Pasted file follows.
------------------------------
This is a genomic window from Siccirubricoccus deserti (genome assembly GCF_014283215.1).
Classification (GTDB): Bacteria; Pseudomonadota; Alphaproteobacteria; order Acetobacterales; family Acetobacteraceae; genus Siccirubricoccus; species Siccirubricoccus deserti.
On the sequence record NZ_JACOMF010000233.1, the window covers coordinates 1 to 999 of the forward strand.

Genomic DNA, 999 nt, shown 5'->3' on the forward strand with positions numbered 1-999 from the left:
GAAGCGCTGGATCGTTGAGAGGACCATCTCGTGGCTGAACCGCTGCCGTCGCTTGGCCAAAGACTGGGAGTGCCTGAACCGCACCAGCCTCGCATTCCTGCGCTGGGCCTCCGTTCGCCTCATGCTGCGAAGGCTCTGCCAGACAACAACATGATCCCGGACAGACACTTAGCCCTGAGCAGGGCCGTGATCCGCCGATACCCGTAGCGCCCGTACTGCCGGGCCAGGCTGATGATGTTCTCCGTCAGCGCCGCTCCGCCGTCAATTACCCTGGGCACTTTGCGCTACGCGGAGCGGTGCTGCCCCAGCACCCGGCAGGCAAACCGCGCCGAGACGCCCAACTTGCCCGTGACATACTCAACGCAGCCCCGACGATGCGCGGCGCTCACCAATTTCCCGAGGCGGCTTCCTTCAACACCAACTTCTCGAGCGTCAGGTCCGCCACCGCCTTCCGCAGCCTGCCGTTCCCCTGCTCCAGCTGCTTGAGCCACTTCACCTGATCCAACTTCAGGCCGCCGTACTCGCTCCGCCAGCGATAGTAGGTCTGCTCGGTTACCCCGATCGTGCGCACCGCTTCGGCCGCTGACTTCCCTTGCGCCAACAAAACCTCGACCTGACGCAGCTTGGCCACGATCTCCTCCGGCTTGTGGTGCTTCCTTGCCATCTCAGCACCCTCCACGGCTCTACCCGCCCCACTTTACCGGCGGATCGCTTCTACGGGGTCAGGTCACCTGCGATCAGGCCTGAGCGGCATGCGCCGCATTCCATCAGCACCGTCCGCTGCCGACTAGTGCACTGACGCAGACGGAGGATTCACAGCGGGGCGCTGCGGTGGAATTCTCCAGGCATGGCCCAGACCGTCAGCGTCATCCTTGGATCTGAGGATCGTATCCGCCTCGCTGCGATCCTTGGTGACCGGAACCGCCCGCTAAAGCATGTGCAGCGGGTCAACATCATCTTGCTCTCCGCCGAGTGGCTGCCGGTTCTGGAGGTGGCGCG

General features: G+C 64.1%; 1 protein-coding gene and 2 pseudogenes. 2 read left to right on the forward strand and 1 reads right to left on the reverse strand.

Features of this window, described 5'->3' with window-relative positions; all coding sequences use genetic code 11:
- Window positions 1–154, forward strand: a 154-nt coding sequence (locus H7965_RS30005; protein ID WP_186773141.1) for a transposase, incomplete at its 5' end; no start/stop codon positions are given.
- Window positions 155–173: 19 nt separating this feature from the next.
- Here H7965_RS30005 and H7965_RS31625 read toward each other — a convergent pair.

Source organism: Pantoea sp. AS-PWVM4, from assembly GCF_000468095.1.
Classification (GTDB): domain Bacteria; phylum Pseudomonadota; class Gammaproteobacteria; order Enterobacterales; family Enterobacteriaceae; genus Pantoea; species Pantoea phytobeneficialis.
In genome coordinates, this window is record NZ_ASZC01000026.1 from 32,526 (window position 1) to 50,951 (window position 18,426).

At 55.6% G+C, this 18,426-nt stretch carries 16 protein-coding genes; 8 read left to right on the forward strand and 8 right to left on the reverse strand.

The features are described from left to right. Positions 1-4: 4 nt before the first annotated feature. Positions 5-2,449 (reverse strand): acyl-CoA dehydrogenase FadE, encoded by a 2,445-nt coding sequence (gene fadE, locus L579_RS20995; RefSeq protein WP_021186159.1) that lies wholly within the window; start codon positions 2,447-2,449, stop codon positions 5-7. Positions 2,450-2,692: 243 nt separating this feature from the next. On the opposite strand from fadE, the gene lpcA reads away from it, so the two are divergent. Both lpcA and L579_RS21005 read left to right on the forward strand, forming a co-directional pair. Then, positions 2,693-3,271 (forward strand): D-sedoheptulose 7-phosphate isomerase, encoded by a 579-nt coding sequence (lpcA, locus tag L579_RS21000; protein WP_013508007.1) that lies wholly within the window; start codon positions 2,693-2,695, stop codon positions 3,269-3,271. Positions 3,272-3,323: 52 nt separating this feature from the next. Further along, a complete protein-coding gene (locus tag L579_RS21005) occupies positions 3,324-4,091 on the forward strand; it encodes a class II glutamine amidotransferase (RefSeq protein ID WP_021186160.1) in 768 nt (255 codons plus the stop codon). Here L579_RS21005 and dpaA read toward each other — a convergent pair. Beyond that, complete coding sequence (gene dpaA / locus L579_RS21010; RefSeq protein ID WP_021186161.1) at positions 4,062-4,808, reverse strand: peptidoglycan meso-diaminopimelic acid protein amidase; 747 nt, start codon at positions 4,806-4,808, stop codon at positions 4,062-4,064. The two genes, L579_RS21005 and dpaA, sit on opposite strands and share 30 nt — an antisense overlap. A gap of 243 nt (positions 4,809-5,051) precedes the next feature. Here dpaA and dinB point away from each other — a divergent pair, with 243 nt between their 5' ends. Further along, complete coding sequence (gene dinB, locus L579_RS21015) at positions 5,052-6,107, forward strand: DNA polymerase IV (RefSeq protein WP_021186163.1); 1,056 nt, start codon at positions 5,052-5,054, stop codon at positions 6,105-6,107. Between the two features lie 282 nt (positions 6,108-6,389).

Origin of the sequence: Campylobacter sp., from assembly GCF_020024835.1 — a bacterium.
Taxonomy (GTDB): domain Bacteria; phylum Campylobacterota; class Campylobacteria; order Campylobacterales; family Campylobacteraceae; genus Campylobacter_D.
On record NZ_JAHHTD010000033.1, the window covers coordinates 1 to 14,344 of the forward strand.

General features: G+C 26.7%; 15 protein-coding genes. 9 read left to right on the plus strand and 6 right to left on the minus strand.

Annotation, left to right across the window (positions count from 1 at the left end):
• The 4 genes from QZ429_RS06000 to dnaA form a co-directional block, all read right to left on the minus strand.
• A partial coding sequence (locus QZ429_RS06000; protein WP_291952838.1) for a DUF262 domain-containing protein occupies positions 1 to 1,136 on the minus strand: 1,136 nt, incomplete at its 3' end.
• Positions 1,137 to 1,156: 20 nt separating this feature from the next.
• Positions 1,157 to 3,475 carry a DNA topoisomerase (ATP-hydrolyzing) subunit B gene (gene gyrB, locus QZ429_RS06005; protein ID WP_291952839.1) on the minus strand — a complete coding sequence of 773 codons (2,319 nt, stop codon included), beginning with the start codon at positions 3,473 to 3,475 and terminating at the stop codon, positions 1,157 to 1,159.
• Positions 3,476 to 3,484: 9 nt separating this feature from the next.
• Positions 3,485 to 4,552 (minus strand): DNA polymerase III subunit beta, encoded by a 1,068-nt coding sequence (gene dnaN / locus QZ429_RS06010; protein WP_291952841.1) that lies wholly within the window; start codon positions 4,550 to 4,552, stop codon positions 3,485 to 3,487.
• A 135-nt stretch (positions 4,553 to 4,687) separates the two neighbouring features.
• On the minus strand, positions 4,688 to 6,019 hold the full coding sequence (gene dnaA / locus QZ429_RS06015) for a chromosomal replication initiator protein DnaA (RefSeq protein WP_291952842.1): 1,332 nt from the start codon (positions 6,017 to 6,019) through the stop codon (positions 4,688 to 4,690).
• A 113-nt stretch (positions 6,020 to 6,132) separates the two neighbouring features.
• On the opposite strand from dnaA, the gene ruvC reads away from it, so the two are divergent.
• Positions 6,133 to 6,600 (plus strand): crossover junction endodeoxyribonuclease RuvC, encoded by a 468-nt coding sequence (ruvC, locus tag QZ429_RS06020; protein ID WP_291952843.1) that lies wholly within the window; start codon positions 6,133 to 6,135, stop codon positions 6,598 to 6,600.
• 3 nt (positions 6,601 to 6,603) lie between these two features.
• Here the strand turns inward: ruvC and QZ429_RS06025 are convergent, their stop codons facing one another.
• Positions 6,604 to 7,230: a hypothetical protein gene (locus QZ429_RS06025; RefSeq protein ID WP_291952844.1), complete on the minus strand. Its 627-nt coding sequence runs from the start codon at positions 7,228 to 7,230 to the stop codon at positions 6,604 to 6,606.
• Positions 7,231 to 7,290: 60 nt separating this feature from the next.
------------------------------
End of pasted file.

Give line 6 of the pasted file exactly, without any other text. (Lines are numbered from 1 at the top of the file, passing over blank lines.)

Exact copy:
General features: G+C 64.1%; 1 protein-coding gene and 2 pseudogenes. 2 read left to right on the forward strand and 1 reads right to left on the reverse strand.